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String Quartet No.1 in A Major, Op.5
“Steinberg’s music is substantial and interesting and deserves to be far better known than it is. The Op.5 string quartet (1907) not only shows technical ability but also originality. The influence of Glazunov, one of his teachers, is clearly present. A feature of great interest is its structure, the cyclic principle being applied ingeniously without a trace of artificiality. The first movement, Allegro moderato, is founded on two themes, the first of which is later used for the Allegro scherzo, while the second theme generates the beautiful and thoughtful trio melody, echoes of which appear in the slow movement, Andante sostenuto. The first theme also plays an important part in the finale, Allegro moderato. Taken as a whole this quartet is worthy of close attention and stands high in the repertory of Russian chamber music.—–M.D. Calvocoressi, writing in Cobbett’s Cyclopedic Survey of Chamber Music.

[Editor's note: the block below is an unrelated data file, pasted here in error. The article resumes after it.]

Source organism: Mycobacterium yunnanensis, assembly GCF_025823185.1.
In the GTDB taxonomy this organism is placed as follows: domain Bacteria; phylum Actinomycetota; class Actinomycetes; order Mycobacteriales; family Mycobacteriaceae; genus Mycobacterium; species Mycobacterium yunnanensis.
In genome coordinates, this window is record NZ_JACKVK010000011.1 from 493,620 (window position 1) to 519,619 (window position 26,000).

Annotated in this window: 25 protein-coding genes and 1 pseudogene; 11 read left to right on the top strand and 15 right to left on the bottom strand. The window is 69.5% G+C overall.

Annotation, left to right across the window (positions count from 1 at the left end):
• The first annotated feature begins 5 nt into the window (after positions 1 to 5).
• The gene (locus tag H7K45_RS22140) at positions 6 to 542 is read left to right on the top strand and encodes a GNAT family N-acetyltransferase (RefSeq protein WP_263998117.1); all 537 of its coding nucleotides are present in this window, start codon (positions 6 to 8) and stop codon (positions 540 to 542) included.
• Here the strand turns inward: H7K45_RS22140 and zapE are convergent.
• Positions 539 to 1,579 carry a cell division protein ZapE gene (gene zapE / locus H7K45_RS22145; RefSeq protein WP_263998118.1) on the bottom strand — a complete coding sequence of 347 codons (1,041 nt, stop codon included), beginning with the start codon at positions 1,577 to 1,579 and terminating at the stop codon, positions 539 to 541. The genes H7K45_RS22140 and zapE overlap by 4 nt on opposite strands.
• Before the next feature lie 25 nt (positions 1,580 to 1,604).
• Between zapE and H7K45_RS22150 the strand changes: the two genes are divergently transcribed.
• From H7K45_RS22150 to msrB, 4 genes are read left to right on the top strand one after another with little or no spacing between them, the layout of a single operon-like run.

Maximilian Steinberg (1883-1946) was born in the Lithuanian capital of Vilnius, then in the possession of Russia. He entered the Saint Petersburg Conservatory, where he studied with Liadov, Rimsky-Korsakov and Glazunov. He was considered highly talented and received strong support from Rimsky-Korsakov who served as his mentor. After Rimsky’s death, Steinberg became a lecturer and eventually a Professor of Composition at the Conservatory, a position he held until his death. He edited and completed Rimky-Korsakov's monumental treatise, Principles of Orchestration. Dmitri Shostakovich was among his many students.